Chanderkhani Pass is located in the Kullu District at a height of 3,660 metres. It forms a way between the villages of Rumsu and Pulag to the well known village of Malana, which indirectly forms a trekking route from Naggar to Malana across the Chanderkhani Pass.
The Chandrakhani Pass Trek brings a fascinating trekking route that is devoted to a great legend and offers some great views of Deo Tibba and the Pin Parvati range of mountains. The legend takes anyone far behind thousands years ago; when Jamlu (the presiding deity of Malana) was carrying a basket containing Gods of Kullu. On the top of the pass when he opened the basket, a very strong wind blew the Gods all over the Kullu valley to their present abodes what the people can find then today at their respective temples. Since then the valley is known as the Valley of Gods. The Malana Village is a strong visual of culture in itself where the old traditions are still adhered.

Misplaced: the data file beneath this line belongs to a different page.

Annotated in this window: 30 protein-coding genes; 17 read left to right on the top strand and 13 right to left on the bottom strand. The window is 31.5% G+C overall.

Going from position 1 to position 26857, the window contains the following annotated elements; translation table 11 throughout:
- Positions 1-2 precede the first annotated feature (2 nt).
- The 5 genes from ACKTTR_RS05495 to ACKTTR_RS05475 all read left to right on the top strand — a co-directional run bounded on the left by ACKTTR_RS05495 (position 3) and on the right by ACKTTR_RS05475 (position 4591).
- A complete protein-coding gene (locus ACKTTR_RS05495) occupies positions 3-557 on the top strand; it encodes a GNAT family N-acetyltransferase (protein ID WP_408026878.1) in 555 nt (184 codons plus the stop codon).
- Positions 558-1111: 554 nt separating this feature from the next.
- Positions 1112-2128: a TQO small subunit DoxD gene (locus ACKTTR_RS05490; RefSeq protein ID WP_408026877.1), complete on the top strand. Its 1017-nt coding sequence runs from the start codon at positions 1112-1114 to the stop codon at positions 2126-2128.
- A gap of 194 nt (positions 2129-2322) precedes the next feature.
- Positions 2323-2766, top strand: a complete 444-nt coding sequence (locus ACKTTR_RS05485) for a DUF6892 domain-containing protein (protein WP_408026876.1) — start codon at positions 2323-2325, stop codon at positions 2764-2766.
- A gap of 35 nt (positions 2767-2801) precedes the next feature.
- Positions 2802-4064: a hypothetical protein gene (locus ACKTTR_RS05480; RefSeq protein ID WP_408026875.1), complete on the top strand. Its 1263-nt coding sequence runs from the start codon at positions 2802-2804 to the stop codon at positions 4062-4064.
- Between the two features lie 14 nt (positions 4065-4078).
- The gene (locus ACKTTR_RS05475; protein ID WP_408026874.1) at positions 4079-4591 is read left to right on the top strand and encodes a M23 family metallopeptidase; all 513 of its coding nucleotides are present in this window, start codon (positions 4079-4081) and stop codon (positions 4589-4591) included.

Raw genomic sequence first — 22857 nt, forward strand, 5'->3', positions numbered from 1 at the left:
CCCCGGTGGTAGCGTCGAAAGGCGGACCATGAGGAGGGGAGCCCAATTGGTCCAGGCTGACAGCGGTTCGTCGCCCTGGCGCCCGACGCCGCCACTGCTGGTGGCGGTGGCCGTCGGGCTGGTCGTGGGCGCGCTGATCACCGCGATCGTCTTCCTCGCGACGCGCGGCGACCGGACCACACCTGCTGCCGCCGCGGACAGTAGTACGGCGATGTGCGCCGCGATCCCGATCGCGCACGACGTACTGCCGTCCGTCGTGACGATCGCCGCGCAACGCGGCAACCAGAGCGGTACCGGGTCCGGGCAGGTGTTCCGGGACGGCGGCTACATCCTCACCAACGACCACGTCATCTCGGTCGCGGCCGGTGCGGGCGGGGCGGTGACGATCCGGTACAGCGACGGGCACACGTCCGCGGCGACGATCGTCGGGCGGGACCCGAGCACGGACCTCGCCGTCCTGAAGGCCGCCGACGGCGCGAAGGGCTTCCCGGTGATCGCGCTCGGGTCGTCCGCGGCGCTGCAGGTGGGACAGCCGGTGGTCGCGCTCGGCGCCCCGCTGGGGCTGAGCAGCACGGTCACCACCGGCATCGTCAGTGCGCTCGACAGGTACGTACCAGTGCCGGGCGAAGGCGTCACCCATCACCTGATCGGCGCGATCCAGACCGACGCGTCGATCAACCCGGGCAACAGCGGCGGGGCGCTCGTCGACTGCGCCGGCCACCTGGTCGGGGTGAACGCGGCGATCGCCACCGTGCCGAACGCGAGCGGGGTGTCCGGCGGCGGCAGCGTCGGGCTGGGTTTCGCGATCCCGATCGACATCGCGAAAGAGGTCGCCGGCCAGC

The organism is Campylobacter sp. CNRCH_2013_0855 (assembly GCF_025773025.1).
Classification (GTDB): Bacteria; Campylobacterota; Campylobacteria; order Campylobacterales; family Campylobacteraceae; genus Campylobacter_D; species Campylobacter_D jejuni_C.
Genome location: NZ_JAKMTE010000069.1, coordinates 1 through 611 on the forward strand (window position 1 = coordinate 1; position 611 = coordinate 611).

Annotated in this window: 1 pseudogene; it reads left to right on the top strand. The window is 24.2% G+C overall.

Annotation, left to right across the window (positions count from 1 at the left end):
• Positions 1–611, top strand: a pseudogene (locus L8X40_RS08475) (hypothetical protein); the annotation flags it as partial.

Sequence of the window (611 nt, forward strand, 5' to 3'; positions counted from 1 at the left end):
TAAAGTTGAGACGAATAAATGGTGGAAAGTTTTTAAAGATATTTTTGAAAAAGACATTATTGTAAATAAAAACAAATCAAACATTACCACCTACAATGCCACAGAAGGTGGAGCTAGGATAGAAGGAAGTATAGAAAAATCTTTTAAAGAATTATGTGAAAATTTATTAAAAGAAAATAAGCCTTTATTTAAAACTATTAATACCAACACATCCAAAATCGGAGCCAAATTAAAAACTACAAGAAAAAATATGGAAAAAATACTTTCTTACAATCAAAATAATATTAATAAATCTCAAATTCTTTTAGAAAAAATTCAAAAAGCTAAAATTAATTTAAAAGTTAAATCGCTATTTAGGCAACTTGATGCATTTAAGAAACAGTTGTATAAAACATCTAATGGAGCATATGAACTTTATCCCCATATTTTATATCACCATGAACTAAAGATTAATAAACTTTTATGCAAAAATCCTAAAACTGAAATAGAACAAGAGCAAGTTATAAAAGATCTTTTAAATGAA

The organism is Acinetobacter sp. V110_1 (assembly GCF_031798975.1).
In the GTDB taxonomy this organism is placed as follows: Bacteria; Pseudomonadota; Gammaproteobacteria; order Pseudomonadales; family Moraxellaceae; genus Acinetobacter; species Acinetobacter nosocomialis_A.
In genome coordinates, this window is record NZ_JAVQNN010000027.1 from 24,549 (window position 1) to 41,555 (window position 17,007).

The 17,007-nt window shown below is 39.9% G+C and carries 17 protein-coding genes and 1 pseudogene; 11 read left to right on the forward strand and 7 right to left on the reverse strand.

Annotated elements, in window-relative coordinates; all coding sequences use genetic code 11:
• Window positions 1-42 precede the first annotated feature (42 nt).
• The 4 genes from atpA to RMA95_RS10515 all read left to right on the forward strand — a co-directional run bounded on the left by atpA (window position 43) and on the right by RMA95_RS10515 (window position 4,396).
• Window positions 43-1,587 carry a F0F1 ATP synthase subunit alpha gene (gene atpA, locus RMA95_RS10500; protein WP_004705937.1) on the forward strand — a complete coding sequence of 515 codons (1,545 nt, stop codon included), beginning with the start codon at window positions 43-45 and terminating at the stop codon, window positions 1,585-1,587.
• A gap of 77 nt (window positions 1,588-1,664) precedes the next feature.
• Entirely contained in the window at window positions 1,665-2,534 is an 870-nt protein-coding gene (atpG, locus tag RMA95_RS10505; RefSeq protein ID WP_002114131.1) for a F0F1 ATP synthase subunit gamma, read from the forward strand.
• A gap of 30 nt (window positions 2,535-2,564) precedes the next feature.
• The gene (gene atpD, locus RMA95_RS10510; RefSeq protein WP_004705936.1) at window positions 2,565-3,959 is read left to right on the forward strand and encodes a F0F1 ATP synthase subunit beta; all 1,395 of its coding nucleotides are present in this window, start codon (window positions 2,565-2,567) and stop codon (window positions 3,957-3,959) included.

Chandrakhani Pass offers fabulous views of the Deo Tibba peak, Pir Panjal and Parbati range of mountains. The trek is one of the most beautiful treks that introduce the traveler to the remote, hilly cultures of Himachal Pradesh. The scenic beauty of the Kullu valley and the mountain peaks that dot that horizon is a treat for the nature lover throughout the journey.
Malana is an ancient village to the north-east of Kullu Valley. This solitary village in the Malana Nala, a side valley of the Parvati Valley, is isolated from the rest of the world. At an altitude of 9,938 feet above sea level lies the village of Malana also known as the village of Taboos. This village in the state of Himachal Pradesh is a magical green rimmed village that overlooks the Deotiba and Chandrakhani Peaks. Malana village is connected to Kulu by three mountain passes. Once in the state of Himachal Pradesh it can be reached from Parvati valley across the Rashol Pass and Chanderkhani pass. The easiest way to reach Malana is from Jari by hiring a taxi since no public buses ply to the village of Malana, which is 23 km away.